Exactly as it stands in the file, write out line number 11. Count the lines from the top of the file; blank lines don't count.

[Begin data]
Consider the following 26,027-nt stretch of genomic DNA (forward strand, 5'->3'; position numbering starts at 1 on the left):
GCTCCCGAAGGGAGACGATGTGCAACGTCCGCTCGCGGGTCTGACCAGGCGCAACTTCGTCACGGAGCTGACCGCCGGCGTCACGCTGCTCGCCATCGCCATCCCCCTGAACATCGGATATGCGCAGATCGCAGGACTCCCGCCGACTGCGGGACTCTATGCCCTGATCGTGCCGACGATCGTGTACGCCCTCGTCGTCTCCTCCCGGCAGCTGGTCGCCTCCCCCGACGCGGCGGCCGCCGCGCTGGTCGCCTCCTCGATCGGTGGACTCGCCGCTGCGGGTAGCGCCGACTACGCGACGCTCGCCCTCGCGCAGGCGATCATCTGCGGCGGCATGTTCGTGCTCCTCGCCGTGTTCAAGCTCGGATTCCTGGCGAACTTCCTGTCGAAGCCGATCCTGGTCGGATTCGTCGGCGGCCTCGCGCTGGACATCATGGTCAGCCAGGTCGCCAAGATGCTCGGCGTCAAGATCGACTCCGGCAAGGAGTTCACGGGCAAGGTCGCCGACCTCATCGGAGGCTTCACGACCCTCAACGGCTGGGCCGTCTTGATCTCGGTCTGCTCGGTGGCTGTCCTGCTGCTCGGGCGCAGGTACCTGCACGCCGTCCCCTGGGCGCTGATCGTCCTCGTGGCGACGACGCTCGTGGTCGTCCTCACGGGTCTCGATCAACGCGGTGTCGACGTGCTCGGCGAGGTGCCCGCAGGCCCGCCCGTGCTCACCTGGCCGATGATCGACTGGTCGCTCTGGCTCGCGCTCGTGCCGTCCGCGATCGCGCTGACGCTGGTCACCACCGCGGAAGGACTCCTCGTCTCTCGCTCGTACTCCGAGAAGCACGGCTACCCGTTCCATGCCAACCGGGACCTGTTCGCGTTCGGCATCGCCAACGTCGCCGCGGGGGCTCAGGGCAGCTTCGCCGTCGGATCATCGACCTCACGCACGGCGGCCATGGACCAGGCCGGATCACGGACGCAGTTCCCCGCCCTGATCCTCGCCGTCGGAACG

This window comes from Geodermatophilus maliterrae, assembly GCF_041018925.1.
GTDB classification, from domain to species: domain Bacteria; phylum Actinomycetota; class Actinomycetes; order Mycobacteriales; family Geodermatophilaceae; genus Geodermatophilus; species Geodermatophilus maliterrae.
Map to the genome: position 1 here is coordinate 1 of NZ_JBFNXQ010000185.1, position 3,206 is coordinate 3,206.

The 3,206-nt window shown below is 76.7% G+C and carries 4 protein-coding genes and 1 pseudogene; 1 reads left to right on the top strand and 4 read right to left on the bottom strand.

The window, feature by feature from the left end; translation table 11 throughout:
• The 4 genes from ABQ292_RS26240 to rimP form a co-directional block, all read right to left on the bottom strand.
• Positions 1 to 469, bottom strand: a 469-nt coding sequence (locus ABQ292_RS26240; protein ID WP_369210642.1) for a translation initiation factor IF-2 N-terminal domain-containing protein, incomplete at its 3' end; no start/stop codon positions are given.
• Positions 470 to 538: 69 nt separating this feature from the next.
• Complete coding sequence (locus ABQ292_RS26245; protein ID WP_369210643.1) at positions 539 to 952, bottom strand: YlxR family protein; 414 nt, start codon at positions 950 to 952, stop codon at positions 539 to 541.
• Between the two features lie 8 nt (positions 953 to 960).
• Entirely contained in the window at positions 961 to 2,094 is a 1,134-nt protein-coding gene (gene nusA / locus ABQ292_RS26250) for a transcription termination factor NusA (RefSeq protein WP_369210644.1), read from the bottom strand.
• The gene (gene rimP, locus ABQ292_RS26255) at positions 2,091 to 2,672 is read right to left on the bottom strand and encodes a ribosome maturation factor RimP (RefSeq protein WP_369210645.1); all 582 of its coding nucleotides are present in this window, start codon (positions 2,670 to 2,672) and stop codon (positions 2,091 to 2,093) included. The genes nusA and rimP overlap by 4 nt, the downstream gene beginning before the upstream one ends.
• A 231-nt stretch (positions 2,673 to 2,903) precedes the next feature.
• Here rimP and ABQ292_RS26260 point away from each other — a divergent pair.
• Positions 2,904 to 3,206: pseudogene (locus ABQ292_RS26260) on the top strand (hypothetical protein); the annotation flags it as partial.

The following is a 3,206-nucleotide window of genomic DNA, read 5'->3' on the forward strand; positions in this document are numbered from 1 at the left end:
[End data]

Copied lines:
• Complete coding sequence (locus ABQ292_RS26245; protein ID WP_369210643.1) at positions 539 to 952, bottom strand: YlxR family protein; 414 nt, start codon at positions 950 to 952, stop codon at positions 539 to 541.